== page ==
By Trevor Garrod
For over two decades I have organised group visits by train to the Continent, using the services of an AERA member, and had one such group booked to go to Montpellier in May 2020. Obviously the visit had to be postponed more than once, but almost all the participants still wanted to go when it became possible again.
In the end I took ten in October 2021 – when we still had to complete passenger locator forms, sign declarations of honour, show proof of vaccination and book a test on our return.
The other group of ten went May 4th – 11th this year, with only tickets, passports and proof of vaccination now required. It was easy to buy carnets of RATP tickets for them in the bar-buffet on the 10.22 Eurostar and relatively easy to cross Paris on metro lines 4 and 14 to the station at Bercy from which trains to Clermont Ferrand depart. Sandwiches, salads and drinks were purchased at this modest 1970s terminus, originally built for Motorrail trains, and the three and a half hour journey by Intercites trains (with an efficient trolley service) we arrived at Clermont Ferrand at 19.31 and went straight to our hotel almost opposite the modern airy station.
The highlight of our stay in the Auvergne was a city bus ride and then a trip on the electric cogwheel railway to the summit of the Puy de Dome, slightly higher than Ben Nevis, where we lunched n the cafeteria with views across the unique landscape of extinct volcanoes covered in their bright green springtime foliage.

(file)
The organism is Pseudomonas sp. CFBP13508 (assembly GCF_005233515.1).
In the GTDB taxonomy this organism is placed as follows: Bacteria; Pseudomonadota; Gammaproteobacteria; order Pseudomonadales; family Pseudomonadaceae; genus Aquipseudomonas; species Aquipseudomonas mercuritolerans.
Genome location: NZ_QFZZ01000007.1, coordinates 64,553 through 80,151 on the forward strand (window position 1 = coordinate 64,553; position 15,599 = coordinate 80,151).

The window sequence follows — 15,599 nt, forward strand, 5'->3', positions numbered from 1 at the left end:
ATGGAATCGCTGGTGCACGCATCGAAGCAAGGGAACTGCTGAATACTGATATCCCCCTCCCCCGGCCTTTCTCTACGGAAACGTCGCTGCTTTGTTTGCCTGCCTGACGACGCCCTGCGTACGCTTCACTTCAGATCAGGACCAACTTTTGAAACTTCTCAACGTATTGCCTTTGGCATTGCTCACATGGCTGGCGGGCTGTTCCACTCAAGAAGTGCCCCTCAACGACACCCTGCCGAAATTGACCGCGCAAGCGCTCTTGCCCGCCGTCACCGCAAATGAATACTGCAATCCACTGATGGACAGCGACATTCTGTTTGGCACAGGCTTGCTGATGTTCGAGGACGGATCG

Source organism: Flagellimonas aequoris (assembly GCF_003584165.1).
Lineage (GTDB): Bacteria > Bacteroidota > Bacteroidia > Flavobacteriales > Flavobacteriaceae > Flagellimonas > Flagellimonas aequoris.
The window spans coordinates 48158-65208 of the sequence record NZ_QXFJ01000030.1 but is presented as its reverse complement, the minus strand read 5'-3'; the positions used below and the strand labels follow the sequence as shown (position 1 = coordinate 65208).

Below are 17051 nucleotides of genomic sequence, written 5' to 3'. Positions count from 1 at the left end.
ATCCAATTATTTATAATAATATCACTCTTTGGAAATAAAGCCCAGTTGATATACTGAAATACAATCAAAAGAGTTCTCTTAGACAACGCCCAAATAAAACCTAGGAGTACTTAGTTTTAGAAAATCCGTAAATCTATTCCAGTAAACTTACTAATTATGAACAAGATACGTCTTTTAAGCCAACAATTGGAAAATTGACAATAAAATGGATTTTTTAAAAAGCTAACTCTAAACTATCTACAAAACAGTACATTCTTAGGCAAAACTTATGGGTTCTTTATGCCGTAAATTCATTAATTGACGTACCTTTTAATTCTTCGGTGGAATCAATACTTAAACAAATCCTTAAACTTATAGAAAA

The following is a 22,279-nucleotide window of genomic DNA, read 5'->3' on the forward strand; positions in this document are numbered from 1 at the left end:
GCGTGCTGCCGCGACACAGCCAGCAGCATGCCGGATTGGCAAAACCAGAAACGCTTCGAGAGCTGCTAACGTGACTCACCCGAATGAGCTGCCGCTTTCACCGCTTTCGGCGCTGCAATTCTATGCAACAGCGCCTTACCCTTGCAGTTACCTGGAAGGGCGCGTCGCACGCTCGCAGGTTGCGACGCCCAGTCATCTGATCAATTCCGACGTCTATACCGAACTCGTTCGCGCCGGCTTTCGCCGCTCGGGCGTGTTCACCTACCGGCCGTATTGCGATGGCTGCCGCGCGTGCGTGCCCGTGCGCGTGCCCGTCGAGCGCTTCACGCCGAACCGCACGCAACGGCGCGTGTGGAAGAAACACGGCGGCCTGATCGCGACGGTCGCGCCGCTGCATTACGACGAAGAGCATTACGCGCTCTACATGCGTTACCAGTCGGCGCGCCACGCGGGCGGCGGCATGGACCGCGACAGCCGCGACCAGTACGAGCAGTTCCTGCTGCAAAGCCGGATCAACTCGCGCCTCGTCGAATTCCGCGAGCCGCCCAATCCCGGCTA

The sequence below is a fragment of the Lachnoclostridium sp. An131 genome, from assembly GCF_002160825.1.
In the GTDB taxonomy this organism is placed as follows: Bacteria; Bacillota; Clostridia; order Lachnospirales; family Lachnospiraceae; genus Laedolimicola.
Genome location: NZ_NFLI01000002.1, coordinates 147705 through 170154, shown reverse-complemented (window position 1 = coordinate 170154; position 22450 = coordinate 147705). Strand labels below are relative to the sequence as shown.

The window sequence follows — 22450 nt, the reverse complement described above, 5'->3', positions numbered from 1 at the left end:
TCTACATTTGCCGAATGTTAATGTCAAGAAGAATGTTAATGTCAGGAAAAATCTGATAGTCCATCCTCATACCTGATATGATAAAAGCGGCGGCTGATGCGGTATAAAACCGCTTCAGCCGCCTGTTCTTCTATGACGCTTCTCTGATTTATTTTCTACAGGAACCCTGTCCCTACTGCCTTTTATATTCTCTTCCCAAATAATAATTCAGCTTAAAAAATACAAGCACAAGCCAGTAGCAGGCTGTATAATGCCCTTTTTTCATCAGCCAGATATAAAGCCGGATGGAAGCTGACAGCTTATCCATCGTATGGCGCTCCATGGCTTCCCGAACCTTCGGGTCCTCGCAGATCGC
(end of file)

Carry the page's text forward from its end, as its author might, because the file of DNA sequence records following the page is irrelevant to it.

Our journey south continued by the one through train a day from Clermont Ferrand to Beziers leaving at 13.05. Actually it was a smart 3-car diesel multiple unit to the small junction of Neussargues, where everyone had to change to an electric multiple unit for the Ligne des Causses – a single track winding through lonely hill country, electrified in the 1930s and once used by long-distance trains from Paris. Arguably a good candidate for bimodes. We passed along a gorge under the spectacular road viaduct at Millau and eventually reached sea level in Beziers at 19.30. A fast train took us along the coast, reaching Montpellier’s central St Roch station at nightfall and our hotel just across the road.
After four days exploring this impressive city on foot and by tram, then train and/or bus to Sete, Nimes, the Pont du Gard and the walled town of Aigues Mortes, we returned home the fast way – leaving Montpellier at 09.18 by TGV up the Rhone Valley, then RER from Paris Gare de Lyon to Paris Nord and arriving back in St Pancras at 17.35, also giving time for most of us to have a pleasant Parisian lunch at a brasserie in the rue de Dunkerque.